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The Thanksgiving holiday makes space for us to allow gratitude into our (often busy) lives in new ways and to pass that feeling on to our children. I’m very grateful for many things, including my wonderful and creative blogger friends who have taken the time to contribute their own ideas for gratitude and celebration.

While I love the smells of turkey cooking — in addition to watching the Macy’s Thanksgiving Day Parade on T.V. — I also enjoy getting out in nature on Thanksgiving Day. Frugal Mama shares four make-ahead traditional Thanksgiving recipes that allow you to enjoy a wonderful Thanksgiving meal, with all the trimmings, as well as some time away from the kitchen.

Pumpkin pie is a classic Thanksgiving and Fall food and, while you can make it from scratch, this recipe using canned pumpkin, is extremely easy and makes a very tasty pie.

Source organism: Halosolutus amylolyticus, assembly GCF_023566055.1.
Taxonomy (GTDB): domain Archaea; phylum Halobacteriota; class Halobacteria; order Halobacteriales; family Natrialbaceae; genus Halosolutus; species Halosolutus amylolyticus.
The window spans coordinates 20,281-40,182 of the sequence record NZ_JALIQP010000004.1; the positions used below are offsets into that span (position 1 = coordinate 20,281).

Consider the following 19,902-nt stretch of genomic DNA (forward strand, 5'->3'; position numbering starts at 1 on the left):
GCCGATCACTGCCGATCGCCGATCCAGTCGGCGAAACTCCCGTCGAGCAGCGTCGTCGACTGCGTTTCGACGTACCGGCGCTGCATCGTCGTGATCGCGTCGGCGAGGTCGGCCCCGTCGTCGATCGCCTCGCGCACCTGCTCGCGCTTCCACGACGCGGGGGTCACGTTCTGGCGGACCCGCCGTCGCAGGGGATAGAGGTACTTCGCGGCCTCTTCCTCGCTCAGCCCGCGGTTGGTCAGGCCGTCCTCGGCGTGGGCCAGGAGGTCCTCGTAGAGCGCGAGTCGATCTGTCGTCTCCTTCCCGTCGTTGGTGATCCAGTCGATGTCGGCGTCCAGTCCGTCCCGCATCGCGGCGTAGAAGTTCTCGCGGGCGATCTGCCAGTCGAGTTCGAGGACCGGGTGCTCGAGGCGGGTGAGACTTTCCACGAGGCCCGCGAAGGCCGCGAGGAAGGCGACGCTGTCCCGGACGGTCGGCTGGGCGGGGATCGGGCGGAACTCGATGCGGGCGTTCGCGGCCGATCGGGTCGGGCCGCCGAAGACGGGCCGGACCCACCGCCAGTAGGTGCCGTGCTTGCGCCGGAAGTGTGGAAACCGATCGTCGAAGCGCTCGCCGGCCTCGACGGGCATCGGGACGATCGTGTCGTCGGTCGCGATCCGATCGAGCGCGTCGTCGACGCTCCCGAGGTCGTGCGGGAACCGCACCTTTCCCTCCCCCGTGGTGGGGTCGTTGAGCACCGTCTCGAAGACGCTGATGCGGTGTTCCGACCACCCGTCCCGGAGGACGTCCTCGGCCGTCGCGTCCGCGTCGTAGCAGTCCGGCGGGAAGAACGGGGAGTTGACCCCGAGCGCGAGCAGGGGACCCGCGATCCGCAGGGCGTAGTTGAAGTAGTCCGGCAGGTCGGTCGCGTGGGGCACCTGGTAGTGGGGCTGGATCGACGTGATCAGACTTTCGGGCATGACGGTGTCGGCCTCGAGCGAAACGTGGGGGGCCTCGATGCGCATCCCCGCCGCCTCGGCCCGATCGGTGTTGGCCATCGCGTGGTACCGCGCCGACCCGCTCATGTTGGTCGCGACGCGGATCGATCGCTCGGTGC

You can bake your own crust or use one of the pre-made ones, some of which are getting better and better tasting. Epicurious taste-tested pre-made pie crusts. Among their favorites is one of  mine, Whole Foods 365 Organic Pie Shells. Good Housekeeping also weighs in with their pre-made pie crust taste test.

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From Rhythm of the Home and Vintage Chica comes a beautiful Thankfulness Journal project.  Of course, this well-made felt-covered book would be a wonderful project to make, use and enjoy any time of year.

The same could be said of this equally inspiring and beautiful gratitude banner from Future Craft Collective. It’s fun and lovely in itself and wonderful in the way it allows family members to contemplate and formalize their gratitude.